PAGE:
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Latest Cognitive architecture Stories

Study Aims To Speed Up Construction Projects And Identify Trouble Areas
2013-09-05 15:35:32

North Carolina State University Research from North Carolina State University identified factors that cause construction site managers to schedule more time than necessary for specific tasks. Understanding these factors and whether they can be reduced or eliminated could help the industry complete construction projects more quickly. At issue is a construction planning concept called a time buffer. A time buffer is the difference between how long it should take to accomplish a task based...

Flexible Hub Network Of The Brain Helps Humans Adapt
2013-08-13 09:48:22

Washington University in St. Louis Switching stations route processing of novel cognitive tasks One thing that sets humans apart from other animals is our ability to intelligently and rapidly adapt to a wide variety of new challenges — using skills learned in much different contexts to inform and guide the handling of any new task at hand. Now, research from Washington University in St. Louis offers new and compelling evidence that a well-connected core brain network based in the...

2013-08-06 13:09:45

A recent study compared the differences between novice and experienced drivers using a driving simulator and modeled the difference using computational cognitive models. The method and results provide important cognitive-psychological bases for developing intelligent driver training and driving assistance systems. The study titled "Modeling the effect of driving experience on lane keeping performance using ACT-R cognitive architecture," authored by Shi Cao, Yulin Qin, and Mowei Shen, has...

2013-03-28 23:02:01

Identifying the neural code could greatly increase the chances those projects could succeed in all their stated goals Greenville, SC (PRWEB) March 28, 2013 Clinical psychologist Dr. Robert A. Moss and three graduate students have just published an article supporting the cortical column as the binary unit (bit) involved in all cortical processing and memory storage. The physiological definition of memory involves the connections among columns which serve as the neural circuits. It is...

2011-04-19 13:10:57

An international team of scientists has developed a way to predict how much a person can learn, based on studies at UC Santa Barbara's Brain Imaging Center. A study published in this week's Proceedings of the National Academy of Sciences (PNAS) details the findings. Researchers collected brain imaging data from people performing a motor task, and then analyzed this data using new computational techniques. They found evidence that the flexibility of a person's brain can be used to predict how...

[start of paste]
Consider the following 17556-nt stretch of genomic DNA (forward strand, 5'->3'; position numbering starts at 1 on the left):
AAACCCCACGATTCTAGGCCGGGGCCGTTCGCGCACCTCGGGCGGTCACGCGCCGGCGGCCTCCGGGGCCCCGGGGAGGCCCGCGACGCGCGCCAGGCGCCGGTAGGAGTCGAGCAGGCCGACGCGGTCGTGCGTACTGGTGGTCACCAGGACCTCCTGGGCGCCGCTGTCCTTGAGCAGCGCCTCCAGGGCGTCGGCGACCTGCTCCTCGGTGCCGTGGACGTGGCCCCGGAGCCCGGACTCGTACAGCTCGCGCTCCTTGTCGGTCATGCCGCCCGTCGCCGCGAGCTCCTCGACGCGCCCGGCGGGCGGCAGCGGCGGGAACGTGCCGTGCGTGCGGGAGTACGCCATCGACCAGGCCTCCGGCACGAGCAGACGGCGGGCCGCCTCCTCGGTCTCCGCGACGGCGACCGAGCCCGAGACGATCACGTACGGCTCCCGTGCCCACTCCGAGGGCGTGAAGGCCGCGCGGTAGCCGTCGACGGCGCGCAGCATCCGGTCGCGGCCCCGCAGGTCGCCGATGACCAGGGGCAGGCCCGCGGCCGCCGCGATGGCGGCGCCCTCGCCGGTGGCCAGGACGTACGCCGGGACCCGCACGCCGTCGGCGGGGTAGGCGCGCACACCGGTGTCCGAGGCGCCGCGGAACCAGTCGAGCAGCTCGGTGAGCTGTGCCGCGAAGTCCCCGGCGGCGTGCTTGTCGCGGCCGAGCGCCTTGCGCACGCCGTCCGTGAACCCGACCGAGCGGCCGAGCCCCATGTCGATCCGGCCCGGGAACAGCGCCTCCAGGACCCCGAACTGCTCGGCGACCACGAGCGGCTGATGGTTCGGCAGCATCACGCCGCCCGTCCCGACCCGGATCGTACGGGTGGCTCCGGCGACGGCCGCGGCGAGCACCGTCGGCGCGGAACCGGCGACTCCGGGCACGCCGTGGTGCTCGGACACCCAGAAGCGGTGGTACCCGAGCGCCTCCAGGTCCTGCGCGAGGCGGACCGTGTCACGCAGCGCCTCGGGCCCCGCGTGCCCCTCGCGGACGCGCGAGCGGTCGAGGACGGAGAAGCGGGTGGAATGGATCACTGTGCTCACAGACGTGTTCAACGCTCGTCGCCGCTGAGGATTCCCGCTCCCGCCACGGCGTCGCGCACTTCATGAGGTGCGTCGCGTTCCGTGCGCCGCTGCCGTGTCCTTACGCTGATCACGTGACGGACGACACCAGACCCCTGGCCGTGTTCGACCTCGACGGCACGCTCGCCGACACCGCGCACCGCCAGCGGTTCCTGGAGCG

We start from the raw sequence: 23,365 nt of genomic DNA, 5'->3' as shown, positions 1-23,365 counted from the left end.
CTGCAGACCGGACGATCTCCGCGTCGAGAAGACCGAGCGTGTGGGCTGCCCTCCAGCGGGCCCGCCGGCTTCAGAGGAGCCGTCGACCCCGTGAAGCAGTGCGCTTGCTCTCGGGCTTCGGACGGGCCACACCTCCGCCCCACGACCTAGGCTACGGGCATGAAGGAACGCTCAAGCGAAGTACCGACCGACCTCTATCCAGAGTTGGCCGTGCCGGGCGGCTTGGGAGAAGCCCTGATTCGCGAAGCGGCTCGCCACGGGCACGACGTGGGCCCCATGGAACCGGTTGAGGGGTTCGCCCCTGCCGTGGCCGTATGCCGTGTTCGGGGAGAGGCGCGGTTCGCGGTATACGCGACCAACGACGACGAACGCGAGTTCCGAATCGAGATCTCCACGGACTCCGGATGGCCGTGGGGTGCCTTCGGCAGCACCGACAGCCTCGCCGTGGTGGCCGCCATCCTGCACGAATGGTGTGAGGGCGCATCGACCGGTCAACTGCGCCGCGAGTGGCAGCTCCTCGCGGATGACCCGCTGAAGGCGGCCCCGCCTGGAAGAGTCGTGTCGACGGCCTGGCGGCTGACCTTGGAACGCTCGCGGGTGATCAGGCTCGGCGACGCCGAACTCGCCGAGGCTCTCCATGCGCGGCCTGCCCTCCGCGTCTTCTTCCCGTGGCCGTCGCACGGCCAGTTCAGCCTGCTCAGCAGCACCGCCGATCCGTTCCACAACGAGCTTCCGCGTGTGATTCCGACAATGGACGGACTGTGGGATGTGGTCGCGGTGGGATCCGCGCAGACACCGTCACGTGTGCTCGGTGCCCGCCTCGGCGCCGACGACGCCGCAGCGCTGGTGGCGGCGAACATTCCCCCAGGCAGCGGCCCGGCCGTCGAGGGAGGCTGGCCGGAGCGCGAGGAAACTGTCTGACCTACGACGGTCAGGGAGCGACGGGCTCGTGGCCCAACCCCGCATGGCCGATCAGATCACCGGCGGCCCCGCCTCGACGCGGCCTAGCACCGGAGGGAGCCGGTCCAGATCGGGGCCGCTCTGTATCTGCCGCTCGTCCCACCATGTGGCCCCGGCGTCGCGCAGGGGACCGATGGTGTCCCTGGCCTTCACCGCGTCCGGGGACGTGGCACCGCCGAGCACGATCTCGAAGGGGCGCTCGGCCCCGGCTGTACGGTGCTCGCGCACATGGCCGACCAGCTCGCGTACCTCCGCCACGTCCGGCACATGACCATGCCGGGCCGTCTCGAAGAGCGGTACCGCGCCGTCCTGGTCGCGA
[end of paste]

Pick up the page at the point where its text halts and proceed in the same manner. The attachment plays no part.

2010-12-01 22:39:19

A dealer in antique coins gets an offer to buy a beautiful bronze coin. The coin has an emperor's head on one side and the date "544 B.C." stamped on the other. The dealer examines the coin, but instead of buying it, he calls the police. Why? Solving this "insight problem" requires creativity, a skill at which humans excel (the coin is a fake "“ "B.C." and Arabic numerals did not exist at the time) and computers do not. Now, a new explanation of how humans solve problems creatively...

2005-07-29 15:06:41

Human teams aided by a software system can make decisions more accurately and quickly in time-stressed situations than teams of just people, according to the Penn State researchers who developed the new software. The researchers tested their software in a military command-and-control simulation which involved intelligence gathering, logistics and force protection. When time pressures were normal, the human teams functioned well, sharing information and making correct decisions about the...


Word of the Day
sough
  • A murmuring sound; a rushing or whistling sound, like that of the wind; a deep sigh.
  • A gentle breeze; a waft; a breath.
  • Any rumor that engages general attention.
  • A cant or whining mode of speaking, especially in preaching or praying; the chant or recitative characteristic of the old Presbyterians in Scotland.
  • To make a rushing, whistling, or sighing sound; emit a hollow murmur; murmur or sigh like the wind.
  • To breathe in or as in sleep.
  • To utter in a whining or monotonous tone.
According to the OED, from the 16th century, this word is 'almost exclusively Scots and northern dialect until adopted in general literary use in the 19th.'
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